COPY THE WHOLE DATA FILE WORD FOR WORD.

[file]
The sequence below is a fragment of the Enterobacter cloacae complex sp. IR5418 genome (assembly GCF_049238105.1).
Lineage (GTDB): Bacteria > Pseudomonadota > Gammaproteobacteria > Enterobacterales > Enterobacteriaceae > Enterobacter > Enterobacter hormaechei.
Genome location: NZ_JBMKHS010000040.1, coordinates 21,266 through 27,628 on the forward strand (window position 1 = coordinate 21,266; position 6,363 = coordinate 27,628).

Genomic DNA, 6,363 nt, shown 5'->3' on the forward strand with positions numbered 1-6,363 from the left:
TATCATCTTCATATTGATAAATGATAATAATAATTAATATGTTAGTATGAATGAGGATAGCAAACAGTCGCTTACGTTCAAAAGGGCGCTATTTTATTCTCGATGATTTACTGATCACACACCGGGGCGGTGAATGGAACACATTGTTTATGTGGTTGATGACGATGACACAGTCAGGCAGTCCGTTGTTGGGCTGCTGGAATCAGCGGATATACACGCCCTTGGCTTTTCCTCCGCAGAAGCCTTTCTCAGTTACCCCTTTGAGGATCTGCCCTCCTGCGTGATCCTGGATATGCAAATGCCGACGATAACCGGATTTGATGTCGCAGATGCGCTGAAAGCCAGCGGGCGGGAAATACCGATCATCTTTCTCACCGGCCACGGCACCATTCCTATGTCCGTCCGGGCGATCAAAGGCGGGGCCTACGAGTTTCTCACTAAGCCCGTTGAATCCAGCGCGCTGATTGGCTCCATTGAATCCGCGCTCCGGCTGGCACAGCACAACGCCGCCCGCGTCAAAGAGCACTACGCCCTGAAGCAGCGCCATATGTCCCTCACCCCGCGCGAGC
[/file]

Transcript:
The sequence below is a fragment of the Enterobacter cloacae complex sp. IR5418 genome (assembly GCF_049238105.1).
Lineage (GTDB): Bacteria > Pseudomonadota > Gammaproteobacteria > Enterobacterales > Enterobacteriaceae > Enterobacter > Enterobacter hormaechei.
Genome location: NZ_JBMKHS010000040.1, coordinates 21,266 through 27,628 on the forward strand (window position 1 = coordinate 21,266; position 6,363 = coordinate 27,628).

Genomic DNA, 6,363 nt, shown 5'->3' on the forward strand with positions numbered 1-6,363 from the left:
TATCATCTTCATATTGATAAATGATAATAATAATTAATATGTTAGTATGAATGAGGATAGCAAACAGTCGCTTACGTTCAAAAGGGCGCTATTTTATTCTCGATGATTTACTGATCACACACCGGGGCGGTGAATGGAACACATTGTTTATGTGGTTGATGACGATGACACAGTCAGGCAGTCCGTTGTTGGGCTGCTGGAATCAGCGGATATACACGCCCTTGGCTTTTCCTCCGCAGAAGCCTTTCTCAGTTACCCCTTTGAGGATCTGCCCTCCTGCGTGATCCTGGATATGCAAATGCCGACGATAACCGGATTTGATGTCGCAGATGCGCTGAAAGCCAGCGGGCGGGAAATACCGATCATCTTTCTCACCGGCCACGGCACCATTCCTATGTCCGTCCGGGCGATCAAAGGCGGGGCCTACGAGTTTCTCACTAAGCCCGTTGAATCCAGCGCGCTGATTGGCTCCATTGAATCCGCGCTCCGGCTGGCACAGCACAACGCCGCCCGCGTCAAAGAGCACTACGCCCTGAAGCAGCGCCATATGTCCCTCACCCCGCGCGAGC